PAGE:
Internally fertilizing animals show a remarkable diversity in male genital morphology that is associated with sexual selection, and these traits are thought to be evolving particularly rapidly. Male fish in some internally fertilizing species have “gonopodia,” highly modified anal fins that are putatively important for sexual selection. However, our understanding of the evolution of genital diversity remains incomplete. Contrary to the prediction that male genital traits evolve more rapidly than other traits, here we show that gonopodial traits and other nongonopodial traits exhibit similar evolutionary rates of trait change and also follow similar evolutionary models in an iconic genus of poeciliid fish (Xiphophorus spp.). Furthermore, we find that both mating and nonmating natural selection mechanisms are unlikely to be driving the diverse Xiphophorus gonopodial morphology. Putative holdfast features of the male genital organ do not appear to be influenced by water flow, a candidate selective force in aquatic habitats. Additionally, interspecific divergence in gonopodial morphology is not significantly higher between sympatric species, than between allopatric species, suggesting that male genitals have not undergone reproductive character displacement. Slower rates of evolution in gonopodial traits compared with a subset of putatively sexually selected nongenital traits suggest that different selection mechanisms may be acting on the different trait types. Further investigations of this elaborate trait are imperative to determine whether it is ultimately an important driver of speciation.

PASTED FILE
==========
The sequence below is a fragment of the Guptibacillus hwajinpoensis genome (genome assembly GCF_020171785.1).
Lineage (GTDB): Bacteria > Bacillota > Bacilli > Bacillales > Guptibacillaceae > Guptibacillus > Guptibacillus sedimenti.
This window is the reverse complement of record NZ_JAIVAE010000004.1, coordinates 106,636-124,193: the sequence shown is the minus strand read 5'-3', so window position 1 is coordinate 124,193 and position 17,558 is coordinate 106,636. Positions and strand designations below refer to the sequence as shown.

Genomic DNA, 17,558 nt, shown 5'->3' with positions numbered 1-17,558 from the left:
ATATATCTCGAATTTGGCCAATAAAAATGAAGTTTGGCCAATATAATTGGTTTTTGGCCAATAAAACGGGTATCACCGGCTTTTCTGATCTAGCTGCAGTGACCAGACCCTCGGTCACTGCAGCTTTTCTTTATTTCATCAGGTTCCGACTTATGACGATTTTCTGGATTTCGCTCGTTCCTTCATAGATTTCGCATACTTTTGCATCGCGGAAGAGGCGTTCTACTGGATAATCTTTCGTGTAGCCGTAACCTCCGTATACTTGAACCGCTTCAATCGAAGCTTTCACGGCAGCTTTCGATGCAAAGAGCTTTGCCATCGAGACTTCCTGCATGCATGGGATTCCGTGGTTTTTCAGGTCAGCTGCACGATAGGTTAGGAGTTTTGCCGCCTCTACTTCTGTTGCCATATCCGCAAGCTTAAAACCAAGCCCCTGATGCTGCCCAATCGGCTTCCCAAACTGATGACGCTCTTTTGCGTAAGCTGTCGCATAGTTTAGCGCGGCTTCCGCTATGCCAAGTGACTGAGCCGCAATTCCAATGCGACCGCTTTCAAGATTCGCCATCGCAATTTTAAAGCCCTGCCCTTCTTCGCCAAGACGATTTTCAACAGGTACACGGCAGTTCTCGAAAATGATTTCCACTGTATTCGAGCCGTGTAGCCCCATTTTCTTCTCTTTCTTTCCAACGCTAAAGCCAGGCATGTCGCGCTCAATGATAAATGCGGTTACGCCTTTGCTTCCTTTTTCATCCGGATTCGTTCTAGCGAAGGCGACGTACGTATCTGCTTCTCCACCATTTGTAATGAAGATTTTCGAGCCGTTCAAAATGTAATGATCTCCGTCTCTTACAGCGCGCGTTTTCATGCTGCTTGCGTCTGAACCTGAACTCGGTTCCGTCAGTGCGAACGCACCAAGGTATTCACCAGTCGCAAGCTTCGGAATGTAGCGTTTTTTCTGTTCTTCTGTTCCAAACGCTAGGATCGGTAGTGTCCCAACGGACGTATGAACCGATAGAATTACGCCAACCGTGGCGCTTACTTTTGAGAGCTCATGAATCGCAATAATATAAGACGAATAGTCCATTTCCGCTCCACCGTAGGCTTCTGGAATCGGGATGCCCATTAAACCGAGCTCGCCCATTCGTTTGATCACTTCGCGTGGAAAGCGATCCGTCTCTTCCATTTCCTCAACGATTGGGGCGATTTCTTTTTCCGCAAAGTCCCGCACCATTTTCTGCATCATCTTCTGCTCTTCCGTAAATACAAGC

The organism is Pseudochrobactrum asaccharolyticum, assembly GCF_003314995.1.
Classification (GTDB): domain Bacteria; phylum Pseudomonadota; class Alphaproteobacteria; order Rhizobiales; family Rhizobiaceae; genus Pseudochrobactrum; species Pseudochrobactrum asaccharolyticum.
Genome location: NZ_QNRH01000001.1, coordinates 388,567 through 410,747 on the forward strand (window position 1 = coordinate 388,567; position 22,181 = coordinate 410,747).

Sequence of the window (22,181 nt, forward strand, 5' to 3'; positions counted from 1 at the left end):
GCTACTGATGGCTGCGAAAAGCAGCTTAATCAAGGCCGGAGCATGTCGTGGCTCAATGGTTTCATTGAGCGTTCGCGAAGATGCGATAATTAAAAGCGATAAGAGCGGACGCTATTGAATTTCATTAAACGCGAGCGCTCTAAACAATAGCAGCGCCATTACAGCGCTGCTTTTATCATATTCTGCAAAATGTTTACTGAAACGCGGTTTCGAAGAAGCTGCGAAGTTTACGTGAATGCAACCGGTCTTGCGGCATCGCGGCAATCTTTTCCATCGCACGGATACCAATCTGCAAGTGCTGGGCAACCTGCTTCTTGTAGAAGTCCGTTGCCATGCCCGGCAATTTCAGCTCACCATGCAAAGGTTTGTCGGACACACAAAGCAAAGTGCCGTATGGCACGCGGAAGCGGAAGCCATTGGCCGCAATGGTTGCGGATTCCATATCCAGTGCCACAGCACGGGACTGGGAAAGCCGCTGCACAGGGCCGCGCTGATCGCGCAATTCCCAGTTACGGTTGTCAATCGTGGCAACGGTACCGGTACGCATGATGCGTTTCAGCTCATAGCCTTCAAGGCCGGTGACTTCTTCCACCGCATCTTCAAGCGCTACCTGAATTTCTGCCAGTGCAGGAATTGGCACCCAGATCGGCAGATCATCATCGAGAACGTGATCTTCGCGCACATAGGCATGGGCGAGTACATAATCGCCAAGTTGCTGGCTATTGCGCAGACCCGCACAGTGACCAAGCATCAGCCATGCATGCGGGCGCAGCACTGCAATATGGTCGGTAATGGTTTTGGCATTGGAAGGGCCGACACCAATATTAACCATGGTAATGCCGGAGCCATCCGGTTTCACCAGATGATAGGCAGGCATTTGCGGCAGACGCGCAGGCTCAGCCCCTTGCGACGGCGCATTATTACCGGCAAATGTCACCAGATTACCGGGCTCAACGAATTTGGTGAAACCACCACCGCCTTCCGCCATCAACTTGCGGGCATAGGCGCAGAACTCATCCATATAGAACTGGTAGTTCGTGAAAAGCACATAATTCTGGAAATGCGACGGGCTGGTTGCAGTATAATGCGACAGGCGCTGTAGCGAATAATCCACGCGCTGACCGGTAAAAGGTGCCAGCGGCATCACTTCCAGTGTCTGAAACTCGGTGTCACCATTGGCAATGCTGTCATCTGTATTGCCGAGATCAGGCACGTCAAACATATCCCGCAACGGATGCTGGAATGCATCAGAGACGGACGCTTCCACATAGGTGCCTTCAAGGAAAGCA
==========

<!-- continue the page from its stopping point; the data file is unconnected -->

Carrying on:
- Male intromittent organ
- reproductive character displacement
- sexual selection
- species diversification
- Xiphophorus fish